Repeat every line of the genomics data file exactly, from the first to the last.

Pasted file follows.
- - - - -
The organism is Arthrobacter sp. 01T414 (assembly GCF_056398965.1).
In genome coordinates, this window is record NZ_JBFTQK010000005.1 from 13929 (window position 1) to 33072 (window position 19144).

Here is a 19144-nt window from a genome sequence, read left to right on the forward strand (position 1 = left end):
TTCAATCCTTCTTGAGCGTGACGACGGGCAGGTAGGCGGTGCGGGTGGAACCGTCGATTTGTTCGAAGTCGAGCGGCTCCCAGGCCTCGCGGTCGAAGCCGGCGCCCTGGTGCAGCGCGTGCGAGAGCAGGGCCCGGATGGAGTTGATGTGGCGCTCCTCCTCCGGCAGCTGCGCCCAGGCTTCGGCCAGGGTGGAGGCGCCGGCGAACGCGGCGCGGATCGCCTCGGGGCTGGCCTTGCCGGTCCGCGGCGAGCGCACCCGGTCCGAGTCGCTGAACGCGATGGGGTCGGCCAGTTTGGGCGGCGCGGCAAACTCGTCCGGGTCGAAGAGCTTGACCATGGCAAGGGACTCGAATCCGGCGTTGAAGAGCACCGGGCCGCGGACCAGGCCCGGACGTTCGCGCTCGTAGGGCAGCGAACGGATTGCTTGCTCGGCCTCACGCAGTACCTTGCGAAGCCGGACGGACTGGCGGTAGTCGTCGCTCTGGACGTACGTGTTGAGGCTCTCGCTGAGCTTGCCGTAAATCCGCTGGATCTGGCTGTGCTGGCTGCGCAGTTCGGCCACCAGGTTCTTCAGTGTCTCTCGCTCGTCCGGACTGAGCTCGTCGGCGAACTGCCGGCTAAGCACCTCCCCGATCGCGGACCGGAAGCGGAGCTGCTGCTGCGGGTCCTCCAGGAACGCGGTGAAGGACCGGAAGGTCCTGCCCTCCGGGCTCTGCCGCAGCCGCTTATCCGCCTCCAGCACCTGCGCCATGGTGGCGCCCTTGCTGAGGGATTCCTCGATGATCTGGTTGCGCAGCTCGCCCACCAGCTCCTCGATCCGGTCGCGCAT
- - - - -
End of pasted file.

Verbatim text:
The organism is Arthrobacter sp. 01T414 (assembly GCF_056398965.1).
In genome coordinates, this window is record NZ_JBFTQK010000005.1 from 13929 (window position 1) to 33072 (window position 19144).

Here is a 19144-nt window from a genome sequence, read left to right on the forward strand (position 1 = left end):
TTCAATCCTTCTTGAGCGTGACGACGGGCAGGTAGGCGGTGCGGGTGGAACCGTCGATTTGTTCGAAGTCGAGCGGCTCCCAGGCCTCGCGGTCGAAGCCGGCGCCCTGGTGCAGCGCGTGCGAGAGCAGGGCCCGGATGGAGTTGATGTGGCGCTCCTCCTCCGGCAGCTGCGCCCAGGCTTCGGCCAGGGTGGAGGCGCCGGCGAACGCGGCGCGGATCGCCTCGGGGCTGGCCTTGCCGGTCCGCGGCGAGCGCACCCGGTCCGAGTCGCTGAACGCGATGGGGTCGGCCAGTTTGGGCGGCGCGGCAAACTCGTCCGGGTCGAAGAGCTTGACCATGGCAAGGGACTCGAATCCGGCGTTGAAGAGCACCGGGCCGCGGACCAGGCCCGGACGTTCGCGCTCGTAGGGCAGCGAACGGATTGCTTGCTCGGCCTCACGCAGTACCTTGCGAAGCCGGACGGACTGGCGGTAGTCGTCGCTCTGGACGTACGTGTTGAGGCTCTCGCTGAGCTTGCCGTAAATCCGCTGGATCTGGCTGTGCTGGCTGCGCAGTTCGGCCACCAGGTTCTTCAGTGTCTCTCGCTCGTCCGGACTGAGCTCGTCGGCGAACTGCCGGCTAAGCACCTCCCCGATCGCGGACCGGAAGCGGAGCTGCTGCTGCGGGTCCTCCAGGAACGCGGTGAAGGACCGGAAGGTCCTGCCCTCCGGGCTCTGCCGCAGCCGCTTATCCGCCTCCAGCACCTGCGCCATGGTGGCGCCCTTGCTGAGGGATTCCTCGATGATCTGGTTGCGCAGCTCGCCCACCAGCTCCTCGATCCGGTCGCGCAT